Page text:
This section deals with the integration of general algebraic rational functions, of the form , where and are both polynomials. We already have seen some examples of this form. For example, we know how to integrate functions of the form or or where is a linear factor, is a quadratic factor and is a polynomial of degree . We intend to generalise that previous discussion in this section.
We are assuming the scenario where (the denominator) is decomposible into linear or quadratic factors. These are the only cases relevant to us right now. Any linear or quadratic factor in might also occur repeatedly.
Thus, could be of the following general forms.
( linear factors)
( linear factors; the factor is repeated times)
( linear factors, the factor is repated times)
( linear factors and quadratic factors)
(a particular quadratic factors repeat more than once)
A combination of any of the above.
Suppose that the degree of is and that of is . If we can always divide by to obtain a quotient and a remainder whose degree would be less than .
If is termed a proper rational function.
The partial dfraction expansion technique says that a proper rational function can be expressed as a sum of simpler rational functions each possessing one of the factors of . The simpler rational functions are called partial dfractions.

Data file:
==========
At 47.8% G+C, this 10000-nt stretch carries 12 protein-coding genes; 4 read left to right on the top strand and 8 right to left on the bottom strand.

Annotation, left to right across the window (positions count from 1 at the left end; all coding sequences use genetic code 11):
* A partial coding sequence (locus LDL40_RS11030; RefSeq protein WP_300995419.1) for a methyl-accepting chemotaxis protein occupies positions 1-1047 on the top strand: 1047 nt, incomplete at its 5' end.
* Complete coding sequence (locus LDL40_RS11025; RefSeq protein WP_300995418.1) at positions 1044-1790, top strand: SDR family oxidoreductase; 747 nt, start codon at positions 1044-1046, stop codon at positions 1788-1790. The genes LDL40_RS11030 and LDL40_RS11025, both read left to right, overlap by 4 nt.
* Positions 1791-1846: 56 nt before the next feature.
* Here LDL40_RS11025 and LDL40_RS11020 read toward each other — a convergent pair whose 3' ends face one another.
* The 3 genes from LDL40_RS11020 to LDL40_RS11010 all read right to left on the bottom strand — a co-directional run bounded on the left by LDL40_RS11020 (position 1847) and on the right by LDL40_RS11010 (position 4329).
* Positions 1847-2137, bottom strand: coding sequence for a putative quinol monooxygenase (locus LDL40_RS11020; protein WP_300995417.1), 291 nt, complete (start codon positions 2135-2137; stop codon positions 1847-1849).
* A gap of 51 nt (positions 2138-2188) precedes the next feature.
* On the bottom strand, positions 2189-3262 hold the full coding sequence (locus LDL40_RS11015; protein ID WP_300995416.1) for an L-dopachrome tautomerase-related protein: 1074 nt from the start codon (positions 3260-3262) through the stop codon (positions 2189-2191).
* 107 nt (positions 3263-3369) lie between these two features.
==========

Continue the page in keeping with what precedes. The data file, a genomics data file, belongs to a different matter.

From now one, we consider only proper rational functions. If is not proper, we make it proper by the procedure described in () above.
Let us consider a few examples.
Let be a product of non-repeated, linear factors:
Then, we can expand in terms of partial dfractions as
where the are all constants that need to be determined
Suppose and . Let us write down the partial dfraction expansion of :
We need to determine , and . Cross multiplying in the expression above, we obtain:
, , can now be determined by comparing coefficients on both sides. More simply since this relation that we’ve obtained should held true for all , we substitute those values of that would straight way give us the required values of , and . These values are obviously the roots of .
Thus, and .
We can therefore write as a sum of partial fractions.
Integrating is now a simple matter of integrating the partial dfractions. This was our sole motive in writing such an expansion, so that integration could be carried out easily. In the example above:
Now, suppose that contains all linear factors, but a particular factor, say , is repeated times.
can now be expanded into partial dfractions as follows:
Comment: partial dfractions corresponding to
This means that we will have terms corresponding to . The rest of the linear factors will have single corresponding terms in the expansion. Here are some examples.